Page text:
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Poisonous books : analyses of four sixteenth and seventeenth century book bindings covered with arsenic rich green paint. / Delbey, Thomas; Holck, Jakob Povl; Jørgensen, Bjarke; Alvis, Alexandra; Haight Smith, Vanessa ; Kavich, Gwenaelle M.; Harmon, Kimberly A; Dorch, Bertil F.; Rasmussen, Kaare Lund.

I: Heritage Science, Bind 7, Nr. 1, 91, 01.12.2019.

Publikation: Bidrag til tidsskriftTidsskriftartikelForskningpeer review

TY - JOUR

T1 - Poisonous books

T2 - analyses of four sixteenth and seventeenth century book bindings covered with arsenic rich green paint

AU - Delbey, Thomas

AU - Holck, Jakob Povl

AU - Jørgensen, Bjarke

AU - Alvis, Alexandra

AU - Haight Smith, Vanessa

AU - Kavich, Gwenaelle M.

AU - Harmon, Kimberly A

AU - Dorch, Bertil F.

AU - Rasmussen, Kaare Lund

PY - 2019/12/1

Y1 - 2019/12/1

N2 - Efforts to read medieval manuscript waste recycled as bookbinding material in the sixteenth and seventeenth centuries have resulted in the chemical analysis of four books housed at the University Library of Southern Denmark and the Smithsonian Libraries in Washington DC. Four green coloured book bindings have been investigated by optical microscopy, micro X-ray fluorescence, X-ray diffraction, Raman spectroscopy, mass spectroscopy, and laser ablation inductively coupled plasma mass spectrometry. The results show that the green pigments used to obscure the manuscript waste in all four cases contain orpiment (As 2S 3) and indigo (C 16H 11N 2O 2). Although the books were printed in diverse places in Europe—Basel, Bologna, and Lübeck—the styles of their bindings indicate that they were likely bound in the same region in the same period. It is further likely that they acquired their arsenic-rich paint as part of the bookbinding process. Issues concerning the toxicity, health issues for library staff, conservators and researchers handling the books are also addressed.[Figure not available: see fulltext.].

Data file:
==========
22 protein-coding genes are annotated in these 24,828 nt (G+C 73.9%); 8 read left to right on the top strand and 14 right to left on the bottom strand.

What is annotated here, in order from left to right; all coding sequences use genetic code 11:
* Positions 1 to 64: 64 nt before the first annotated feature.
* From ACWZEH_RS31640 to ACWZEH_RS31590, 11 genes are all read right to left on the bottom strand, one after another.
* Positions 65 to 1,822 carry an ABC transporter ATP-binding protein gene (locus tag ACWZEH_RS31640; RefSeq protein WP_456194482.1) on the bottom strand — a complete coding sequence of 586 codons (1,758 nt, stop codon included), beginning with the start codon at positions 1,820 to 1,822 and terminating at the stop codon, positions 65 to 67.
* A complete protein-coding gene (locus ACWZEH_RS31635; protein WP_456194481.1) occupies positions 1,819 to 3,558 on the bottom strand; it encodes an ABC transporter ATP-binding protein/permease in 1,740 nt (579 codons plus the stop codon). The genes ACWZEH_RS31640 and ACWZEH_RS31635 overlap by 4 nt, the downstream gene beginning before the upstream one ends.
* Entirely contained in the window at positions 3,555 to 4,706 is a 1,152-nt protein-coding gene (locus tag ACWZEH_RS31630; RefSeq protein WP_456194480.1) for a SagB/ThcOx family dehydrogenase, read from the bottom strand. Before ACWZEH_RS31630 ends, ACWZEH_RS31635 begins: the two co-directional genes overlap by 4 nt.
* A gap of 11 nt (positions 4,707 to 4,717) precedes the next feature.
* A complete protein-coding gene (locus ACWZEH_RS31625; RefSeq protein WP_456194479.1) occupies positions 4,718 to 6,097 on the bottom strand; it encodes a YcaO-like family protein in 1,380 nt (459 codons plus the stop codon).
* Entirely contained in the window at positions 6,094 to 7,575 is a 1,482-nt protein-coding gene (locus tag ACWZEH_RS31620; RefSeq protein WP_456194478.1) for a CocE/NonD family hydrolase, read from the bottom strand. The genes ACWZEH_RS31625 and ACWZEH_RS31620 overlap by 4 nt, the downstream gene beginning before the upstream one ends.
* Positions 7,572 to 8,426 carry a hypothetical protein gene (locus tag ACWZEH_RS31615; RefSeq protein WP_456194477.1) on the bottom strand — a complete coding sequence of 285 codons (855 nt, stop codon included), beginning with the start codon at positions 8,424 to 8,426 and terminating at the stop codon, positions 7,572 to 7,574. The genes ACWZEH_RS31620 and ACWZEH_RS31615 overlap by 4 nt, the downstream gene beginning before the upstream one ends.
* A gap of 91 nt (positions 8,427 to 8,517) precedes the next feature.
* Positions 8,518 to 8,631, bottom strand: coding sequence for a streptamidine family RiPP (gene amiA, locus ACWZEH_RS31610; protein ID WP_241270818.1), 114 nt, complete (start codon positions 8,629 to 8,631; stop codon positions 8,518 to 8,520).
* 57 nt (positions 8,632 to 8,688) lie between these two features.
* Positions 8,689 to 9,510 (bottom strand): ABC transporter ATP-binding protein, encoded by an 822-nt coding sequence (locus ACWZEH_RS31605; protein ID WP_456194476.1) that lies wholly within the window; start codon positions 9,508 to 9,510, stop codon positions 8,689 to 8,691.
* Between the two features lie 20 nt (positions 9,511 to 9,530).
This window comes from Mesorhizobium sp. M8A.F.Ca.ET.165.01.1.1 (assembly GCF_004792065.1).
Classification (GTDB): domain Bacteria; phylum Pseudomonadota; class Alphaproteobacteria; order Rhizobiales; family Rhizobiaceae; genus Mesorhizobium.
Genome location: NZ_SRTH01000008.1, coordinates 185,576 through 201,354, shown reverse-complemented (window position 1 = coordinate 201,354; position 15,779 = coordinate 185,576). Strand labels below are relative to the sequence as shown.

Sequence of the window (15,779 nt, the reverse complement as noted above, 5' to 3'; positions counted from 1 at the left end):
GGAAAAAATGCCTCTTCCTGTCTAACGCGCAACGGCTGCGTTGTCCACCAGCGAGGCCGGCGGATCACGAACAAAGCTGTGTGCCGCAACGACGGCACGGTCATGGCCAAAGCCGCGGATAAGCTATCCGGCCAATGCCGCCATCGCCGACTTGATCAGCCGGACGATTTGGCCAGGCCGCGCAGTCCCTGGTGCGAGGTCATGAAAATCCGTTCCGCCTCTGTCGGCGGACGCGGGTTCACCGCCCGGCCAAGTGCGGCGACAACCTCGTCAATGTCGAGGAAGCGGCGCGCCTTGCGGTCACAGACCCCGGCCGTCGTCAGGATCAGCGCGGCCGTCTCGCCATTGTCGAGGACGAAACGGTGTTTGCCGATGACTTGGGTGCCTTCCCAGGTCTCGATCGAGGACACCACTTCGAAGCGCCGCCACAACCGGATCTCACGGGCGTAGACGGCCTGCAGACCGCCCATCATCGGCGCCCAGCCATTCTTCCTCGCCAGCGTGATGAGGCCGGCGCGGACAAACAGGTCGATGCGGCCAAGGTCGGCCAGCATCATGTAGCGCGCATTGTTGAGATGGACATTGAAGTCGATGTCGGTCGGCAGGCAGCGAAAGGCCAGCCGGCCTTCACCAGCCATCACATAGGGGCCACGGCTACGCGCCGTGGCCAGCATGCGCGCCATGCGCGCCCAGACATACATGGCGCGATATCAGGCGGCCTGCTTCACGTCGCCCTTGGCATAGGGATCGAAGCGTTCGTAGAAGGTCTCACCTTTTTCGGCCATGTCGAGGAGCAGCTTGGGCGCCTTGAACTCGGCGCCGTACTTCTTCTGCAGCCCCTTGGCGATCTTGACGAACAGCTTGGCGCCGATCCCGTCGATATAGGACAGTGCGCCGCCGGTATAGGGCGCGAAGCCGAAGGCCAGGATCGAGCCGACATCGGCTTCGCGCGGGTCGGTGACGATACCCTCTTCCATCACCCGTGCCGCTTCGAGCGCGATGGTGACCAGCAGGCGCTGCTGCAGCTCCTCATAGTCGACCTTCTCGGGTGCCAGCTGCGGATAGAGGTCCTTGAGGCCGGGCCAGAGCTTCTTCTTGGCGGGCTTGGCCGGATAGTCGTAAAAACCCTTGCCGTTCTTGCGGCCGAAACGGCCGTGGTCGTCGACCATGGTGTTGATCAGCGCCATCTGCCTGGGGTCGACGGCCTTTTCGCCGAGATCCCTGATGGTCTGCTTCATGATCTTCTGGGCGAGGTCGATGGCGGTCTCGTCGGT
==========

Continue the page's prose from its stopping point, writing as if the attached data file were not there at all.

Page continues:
AB - Efforts to read medieval manuscript waste recycled as bookbinding material in the sixteenth and seventeenth centuries have resulted in the chemical analysis of four books housed at the University Library of Southern Denmark and the Smithsonian Libraries in Washington DC. Four green coloured book bindings have been investigated by optical microscopy, micro X-ray fluorescence, X-ray diffraction, Raman spectroscopy, mass spectroscopy, and laser ablation inductively coupled plasma mass spectrometry. The results show that the green pigments used to obscure the manuscript waste in all four cases contain orpiment (As 2S 3) and indigo (C 16H 11N 2O 2). Although the books were printed in diverse places in Europe—Basel, Bologna, and Lübeck—the styles of their bindings indicate that they were likely bound in the same region in the same period. It is further likely that they acquired their arsenic-rich paint as part of the bookbinding process. Issues concerning the toxicity, health issues for library staff, conservators and researchers handling the books are also addressed.[Figure not available: see fulltext.].

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KW - Raman

KW - Rare books

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KW - µXRF